July 16, 2012 -- An auction of more than 100 of the personal effects once belonging to Bonnie Parker and Clyde Barrow offers a look into the most notorious criminal couple in American history.
Killed in an ambush some 78 years ago, the manhunt for the duo has since become a legend, immortalized in a 1976 movie starring Faye Dunaway and Warren Beatty.
Hosted by RR Auction based in Amherst, N.H., the live event takes place Sunday, Sept. 30.
Take a look at some of the items going up on the block.
Despite the duo's violent reputation, Parker likely never killed anyone. But that doesn't mean she wasn't armed.
This Colt Detective Special .38 revolver was found in Parker's possession the day she was killed in Louisiana on May 23, 1934.
Parker had the revolver taped to the inside of her thigh because "no gentlemen officer would search a woman where she had it taped," according to a letter written by the son of a legendary Texas Ranger Captain Frank A. Hamer, who was on the scene that day.
Unlike Parker, Barrow was a killer, believed to have committed 13 murders, according to the Federal Bureau of Investigation, on top of all the robberies he and his gang were responsible for.
Although Barrow had many guns, this Colt Model 1911 found in his waistband at the time of his death.
Both Barrow's Colt 1911 and Parker's .38 revolver are expected to fetch between $100,000 and $200,000, RR Auction vice president Bobby Livingston told CNN.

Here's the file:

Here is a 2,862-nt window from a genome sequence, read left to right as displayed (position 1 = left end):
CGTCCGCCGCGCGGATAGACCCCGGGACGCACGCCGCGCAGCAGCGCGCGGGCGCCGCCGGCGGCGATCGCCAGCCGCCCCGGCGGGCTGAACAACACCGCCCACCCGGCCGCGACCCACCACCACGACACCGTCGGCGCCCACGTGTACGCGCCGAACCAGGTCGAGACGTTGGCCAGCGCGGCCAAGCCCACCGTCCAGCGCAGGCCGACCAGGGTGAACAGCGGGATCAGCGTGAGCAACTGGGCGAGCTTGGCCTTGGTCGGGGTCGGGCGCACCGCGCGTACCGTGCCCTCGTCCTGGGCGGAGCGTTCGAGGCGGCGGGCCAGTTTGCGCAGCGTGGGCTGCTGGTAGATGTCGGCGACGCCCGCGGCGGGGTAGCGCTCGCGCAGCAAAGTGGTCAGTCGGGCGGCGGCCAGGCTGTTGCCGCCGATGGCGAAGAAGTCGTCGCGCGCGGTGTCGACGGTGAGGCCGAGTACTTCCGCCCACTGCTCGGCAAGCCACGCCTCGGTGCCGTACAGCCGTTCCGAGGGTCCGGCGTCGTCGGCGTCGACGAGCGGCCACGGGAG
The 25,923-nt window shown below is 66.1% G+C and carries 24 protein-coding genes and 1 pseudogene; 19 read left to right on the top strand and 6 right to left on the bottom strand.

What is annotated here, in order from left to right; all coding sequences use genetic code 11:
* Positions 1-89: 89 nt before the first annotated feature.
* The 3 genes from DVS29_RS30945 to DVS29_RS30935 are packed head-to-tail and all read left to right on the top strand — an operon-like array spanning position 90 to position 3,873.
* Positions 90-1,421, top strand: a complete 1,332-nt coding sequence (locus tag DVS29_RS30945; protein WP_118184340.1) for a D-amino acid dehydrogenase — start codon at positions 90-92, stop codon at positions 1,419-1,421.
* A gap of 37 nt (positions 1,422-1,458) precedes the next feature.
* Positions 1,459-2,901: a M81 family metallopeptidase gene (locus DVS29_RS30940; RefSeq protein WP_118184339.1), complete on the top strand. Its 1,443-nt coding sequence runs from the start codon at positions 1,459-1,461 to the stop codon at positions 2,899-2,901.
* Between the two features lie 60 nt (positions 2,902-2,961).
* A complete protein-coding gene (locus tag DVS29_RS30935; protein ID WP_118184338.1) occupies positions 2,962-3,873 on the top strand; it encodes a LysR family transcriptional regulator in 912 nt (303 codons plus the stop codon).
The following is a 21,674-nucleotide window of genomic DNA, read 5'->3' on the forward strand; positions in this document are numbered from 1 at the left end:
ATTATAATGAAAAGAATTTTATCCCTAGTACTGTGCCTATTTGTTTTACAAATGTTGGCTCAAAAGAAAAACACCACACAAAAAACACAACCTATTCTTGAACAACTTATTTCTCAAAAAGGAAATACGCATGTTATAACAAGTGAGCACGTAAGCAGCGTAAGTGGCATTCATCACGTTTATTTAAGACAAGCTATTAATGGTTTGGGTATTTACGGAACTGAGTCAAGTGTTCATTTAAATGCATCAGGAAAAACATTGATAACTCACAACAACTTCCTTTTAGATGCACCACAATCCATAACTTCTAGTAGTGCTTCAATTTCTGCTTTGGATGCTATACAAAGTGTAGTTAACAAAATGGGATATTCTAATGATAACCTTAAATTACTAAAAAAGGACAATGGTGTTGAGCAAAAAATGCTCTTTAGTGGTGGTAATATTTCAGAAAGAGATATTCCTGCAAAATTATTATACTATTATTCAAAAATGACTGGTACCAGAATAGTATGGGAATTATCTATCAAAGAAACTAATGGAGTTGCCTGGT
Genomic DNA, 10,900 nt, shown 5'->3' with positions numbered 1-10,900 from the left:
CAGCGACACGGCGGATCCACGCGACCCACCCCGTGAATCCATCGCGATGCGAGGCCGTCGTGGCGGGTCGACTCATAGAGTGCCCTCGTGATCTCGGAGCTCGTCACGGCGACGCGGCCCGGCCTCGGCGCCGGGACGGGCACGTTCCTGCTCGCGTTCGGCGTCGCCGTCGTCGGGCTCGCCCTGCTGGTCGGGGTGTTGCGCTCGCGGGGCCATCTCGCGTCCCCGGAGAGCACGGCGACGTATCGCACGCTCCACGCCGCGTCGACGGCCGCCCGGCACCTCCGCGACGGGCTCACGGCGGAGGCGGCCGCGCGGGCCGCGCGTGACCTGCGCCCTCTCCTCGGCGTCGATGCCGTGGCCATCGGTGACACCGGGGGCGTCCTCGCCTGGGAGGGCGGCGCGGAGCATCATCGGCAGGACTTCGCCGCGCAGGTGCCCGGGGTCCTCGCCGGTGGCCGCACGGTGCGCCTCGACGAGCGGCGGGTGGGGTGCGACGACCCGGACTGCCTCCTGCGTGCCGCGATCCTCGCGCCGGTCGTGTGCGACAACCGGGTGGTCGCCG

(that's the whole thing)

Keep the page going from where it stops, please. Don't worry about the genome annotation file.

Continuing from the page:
Even when on the lam on charges of murder and burglary, Parker must have wanted to look her best.
This cosmetics case was found by Texas Rangers containing lipstick, face powder and a powder puff.
As described in a letter about the duo: "It was about the only feminine touch item in their possession."
Being a well prepared criminal, Barrow was armed with more than just one gun.
This Colt Army Special .38 Caliber revolver resembles the gun found hidden on Parker at the time of her death, but was in fact one of the nine Colts in total found at the time of Barrow's death.
Despite all the guns Barrow had on his person at the time of his death, he never managed to get off a shot on the day of the ambush that killed him. He was killed instantly by a head shot as the Texas Rangers began to open fire.
In total, the Rangers fired some 130 rounds at Bonnie and Clyde.
Recovered from the scene of his demise, Clyde Barrow's 10-karat gold 1925 Elgin pocket watch was one of the few items not retained by the Texas Rangers.
Instead, along with the return of Barrow's body for burial, the pocket watch was returned to his father, Henry Barrow, who retained the watch in memory of his son until the elder Barrow died in 1954.
Of all the members of the Clyde Barrow gang, Blanche Barrow, Clyde's sister-in-law, lived the second longest, only behind Ralph Fults.
Like Fults, Blanche wasn't around the day Bonnie and Clyde were ambushed. Instead, they were serving time in prison for their association with the criminal couple.
During the years that Blanche spent in the Missouri State Penitentiary, she corresponded often with relatives and friends outside of prison, particularly her mother. A collection of 47 letters in total details her life on the run the more than 100 days she spent with Bonnie and Clyde, which ended in the deaths of four men.
The letter paints a picture of Blanche and her husband, Clyde's brother, as reluctant accomplices who were pulled in over their heads. Clyde's brother, Buck, died in a shootout with police. Blanche was injured in that same melee, losing the use of one of her eyes.
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